Prepping Your House for Sale
Even in a seller’s market, your house is often competing against other homes staged as if they were just built. If you want to get the highest price possible, make sure your home is in tip-top shape for potential homebuyers.
Disassociate - Letting go of your hosue can be a struggle. You've lived there, possibly for years, and the house holds many memories. To detach from it emotionally, you must realize that without you in it, the house is just a shell that will be made a home by your buyer. Let go and make room for the next occupants.
Depersonalize - Pack up your personal photographs, family heirlooms, and other objects and clutter that might distract potential buyers and hurt a possible sale. You want to present buyers with largely an "empty canvas" -- a clean environment where they can imagine the space filled with their own favorite photographs, furniture, and art.
Declutter - People tend to collect an amazing quantity of items over the years. However, for many items, if you haven't used them in over a year, you probably don't need them. These are items that are prime for selling, donating or simply pitching into recycling or trash.
Organize - Buyers will be curious about storage space and willl check closets and cabinets. Tidy up these spaces and make an effort to further declutter, as overflow and disorganizaton send a negative message about not only your house's storage potential but even how well you manage your house. When a buyer sees everything organized down to the last detail, it shows that you take care of your possessions and likely took good care of the house.
Move - For showing, less is more. Remove furniture pieces that block or hamper paths and walkways, and put them in storage, along with distracting furniture, artwork, and empty bookcases. Less "stuff" will make your house look bigger and, once again, give potential buyers room to imagine the home as their own.
Pro Tip: Opening windows and turning on lights makes rooms seem larger, and helps buyers picture how their stuff would work in a space. Burned-out light bulbs can be a red flag that the home hasn’t been taken care of.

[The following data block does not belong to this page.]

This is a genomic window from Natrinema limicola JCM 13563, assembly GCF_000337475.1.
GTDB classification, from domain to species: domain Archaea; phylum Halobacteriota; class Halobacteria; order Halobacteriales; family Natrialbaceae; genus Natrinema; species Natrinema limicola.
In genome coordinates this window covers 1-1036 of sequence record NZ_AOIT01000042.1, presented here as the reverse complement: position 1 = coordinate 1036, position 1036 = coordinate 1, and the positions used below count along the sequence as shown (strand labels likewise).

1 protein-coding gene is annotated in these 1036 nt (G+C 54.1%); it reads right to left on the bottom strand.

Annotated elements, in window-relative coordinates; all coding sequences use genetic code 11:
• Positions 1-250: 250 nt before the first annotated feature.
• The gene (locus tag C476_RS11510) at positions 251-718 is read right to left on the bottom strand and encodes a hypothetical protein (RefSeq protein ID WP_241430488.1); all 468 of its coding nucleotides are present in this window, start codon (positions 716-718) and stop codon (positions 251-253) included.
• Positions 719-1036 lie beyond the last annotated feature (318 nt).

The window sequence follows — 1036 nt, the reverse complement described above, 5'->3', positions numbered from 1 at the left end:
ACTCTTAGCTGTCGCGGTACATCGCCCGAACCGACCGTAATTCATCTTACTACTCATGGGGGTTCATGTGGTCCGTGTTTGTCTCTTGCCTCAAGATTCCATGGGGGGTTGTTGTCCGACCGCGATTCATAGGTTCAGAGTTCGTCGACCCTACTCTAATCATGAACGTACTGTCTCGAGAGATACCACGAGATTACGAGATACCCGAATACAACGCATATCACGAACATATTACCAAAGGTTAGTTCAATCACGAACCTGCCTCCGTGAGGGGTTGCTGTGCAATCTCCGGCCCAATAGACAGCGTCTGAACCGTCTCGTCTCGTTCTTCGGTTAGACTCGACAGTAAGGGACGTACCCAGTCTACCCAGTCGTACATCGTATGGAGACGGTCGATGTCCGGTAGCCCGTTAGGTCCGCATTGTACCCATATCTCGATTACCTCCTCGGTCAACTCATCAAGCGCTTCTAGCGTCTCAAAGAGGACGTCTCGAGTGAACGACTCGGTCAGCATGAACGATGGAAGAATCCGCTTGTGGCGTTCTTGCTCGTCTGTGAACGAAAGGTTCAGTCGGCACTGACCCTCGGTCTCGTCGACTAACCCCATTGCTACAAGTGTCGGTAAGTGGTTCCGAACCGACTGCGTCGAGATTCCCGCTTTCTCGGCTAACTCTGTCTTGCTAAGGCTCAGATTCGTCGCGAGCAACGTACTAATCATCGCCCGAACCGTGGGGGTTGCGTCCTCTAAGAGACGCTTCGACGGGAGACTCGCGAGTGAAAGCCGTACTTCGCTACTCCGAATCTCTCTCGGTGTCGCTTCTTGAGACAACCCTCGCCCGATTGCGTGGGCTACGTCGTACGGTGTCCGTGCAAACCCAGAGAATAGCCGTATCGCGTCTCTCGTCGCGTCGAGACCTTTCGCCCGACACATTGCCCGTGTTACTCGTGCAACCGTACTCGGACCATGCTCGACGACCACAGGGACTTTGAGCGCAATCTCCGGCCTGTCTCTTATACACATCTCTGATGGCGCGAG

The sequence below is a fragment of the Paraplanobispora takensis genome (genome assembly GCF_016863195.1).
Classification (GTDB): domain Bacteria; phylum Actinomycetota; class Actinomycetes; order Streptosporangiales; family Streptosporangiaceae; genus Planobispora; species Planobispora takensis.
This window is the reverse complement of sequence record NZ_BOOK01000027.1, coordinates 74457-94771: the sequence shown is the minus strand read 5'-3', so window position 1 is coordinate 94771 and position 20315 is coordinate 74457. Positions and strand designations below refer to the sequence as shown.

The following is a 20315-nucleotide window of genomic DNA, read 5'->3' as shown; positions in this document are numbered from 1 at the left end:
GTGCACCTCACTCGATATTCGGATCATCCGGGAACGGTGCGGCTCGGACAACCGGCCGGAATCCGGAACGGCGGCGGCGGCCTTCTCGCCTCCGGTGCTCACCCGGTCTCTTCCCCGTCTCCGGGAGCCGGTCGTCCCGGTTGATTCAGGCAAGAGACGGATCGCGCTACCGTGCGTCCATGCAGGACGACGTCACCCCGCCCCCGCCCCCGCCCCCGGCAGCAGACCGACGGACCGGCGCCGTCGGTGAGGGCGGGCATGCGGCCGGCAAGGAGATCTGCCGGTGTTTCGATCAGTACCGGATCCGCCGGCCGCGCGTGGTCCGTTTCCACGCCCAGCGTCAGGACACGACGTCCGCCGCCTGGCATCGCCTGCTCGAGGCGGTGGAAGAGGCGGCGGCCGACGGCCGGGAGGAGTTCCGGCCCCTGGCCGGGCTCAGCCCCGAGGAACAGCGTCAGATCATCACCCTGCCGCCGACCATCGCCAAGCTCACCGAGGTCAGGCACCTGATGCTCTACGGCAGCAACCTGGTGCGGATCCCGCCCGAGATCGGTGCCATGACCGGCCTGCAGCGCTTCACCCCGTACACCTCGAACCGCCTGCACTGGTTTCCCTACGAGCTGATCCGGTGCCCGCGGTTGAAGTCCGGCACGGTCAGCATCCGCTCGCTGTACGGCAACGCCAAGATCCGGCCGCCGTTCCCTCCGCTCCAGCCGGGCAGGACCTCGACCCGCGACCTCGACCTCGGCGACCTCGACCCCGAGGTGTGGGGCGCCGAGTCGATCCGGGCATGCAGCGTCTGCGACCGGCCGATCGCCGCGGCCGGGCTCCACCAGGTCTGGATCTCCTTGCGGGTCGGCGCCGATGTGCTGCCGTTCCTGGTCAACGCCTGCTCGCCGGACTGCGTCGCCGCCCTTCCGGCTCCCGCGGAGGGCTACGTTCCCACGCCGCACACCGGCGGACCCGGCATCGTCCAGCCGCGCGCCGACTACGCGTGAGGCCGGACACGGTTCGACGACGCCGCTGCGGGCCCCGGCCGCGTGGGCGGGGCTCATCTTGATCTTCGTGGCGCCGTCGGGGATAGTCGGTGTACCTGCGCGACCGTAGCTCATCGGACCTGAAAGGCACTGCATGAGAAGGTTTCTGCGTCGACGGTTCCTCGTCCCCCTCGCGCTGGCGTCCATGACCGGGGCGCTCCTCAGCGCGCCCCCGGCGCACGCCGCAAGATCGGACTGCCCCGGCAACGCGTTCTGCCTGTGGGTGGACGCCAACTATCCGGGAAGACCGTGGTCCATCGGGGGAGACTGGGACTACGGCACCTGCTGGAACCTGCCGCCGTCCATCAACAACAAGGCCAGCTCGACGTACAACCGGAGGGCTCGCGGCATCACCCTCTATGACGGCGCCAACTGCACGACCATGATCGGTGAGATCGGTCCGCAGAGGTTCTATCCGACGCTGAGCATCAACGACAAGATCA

Remove - If there are items -- perhaps window coverings, built-in appliances, or fixtures -- you plan to take with you, remove them before showing the house. Buyers should not be distracted by items that will ultimately not be included in the sale. Telling a buyer they can't have an attractive item that appears with the house could undermine the sale.
Pro-Tip: Take out the leaf (and extra chairs) from your dining room table to make the space seem larger.
Repair - In some seller's markets, a home in lived-in condition can sometimes be sold with little work. But in normal markets or a buyer's market, repairs can make or break a sale. Cracked floor or counter tiles and holes in walls not to be taken care of. Fix leaky faucets and doors that don't close properly, as well as kitchen drawers that jam. Any one of these problems could negate an otherwise great first impression -- and that may be the only impression you'll get to make.
Shine - Cleaning your house for showing may include washing the windows inside and out; powerwashing sidewalks and the exterior; recaulking tubs, showers, and sinks; and polishing chrome faucets and mirrors. Make sure all dust is removed from under the furniture, in cabinets and closets, and everywhere else it could be hiding. Plan ahead and give yourself time to do a good job (and at least consider hiring outside help).
Pro Tip: Bring in a trusted "outside nose" to sniff around. Homeowners can become "nose blind" to odors that may be a turnoff to potential buyers.
Look - Back inside, linger in the doorway of each room, and imagine how your house will look to a buyer. Examine how the furniture is arranged, and rearrange pieces until the room achieves visual appeal. Make sure window coverings hang evenly. Once you've cleaned and gotten everything repaired and organized, you can begin staging your home.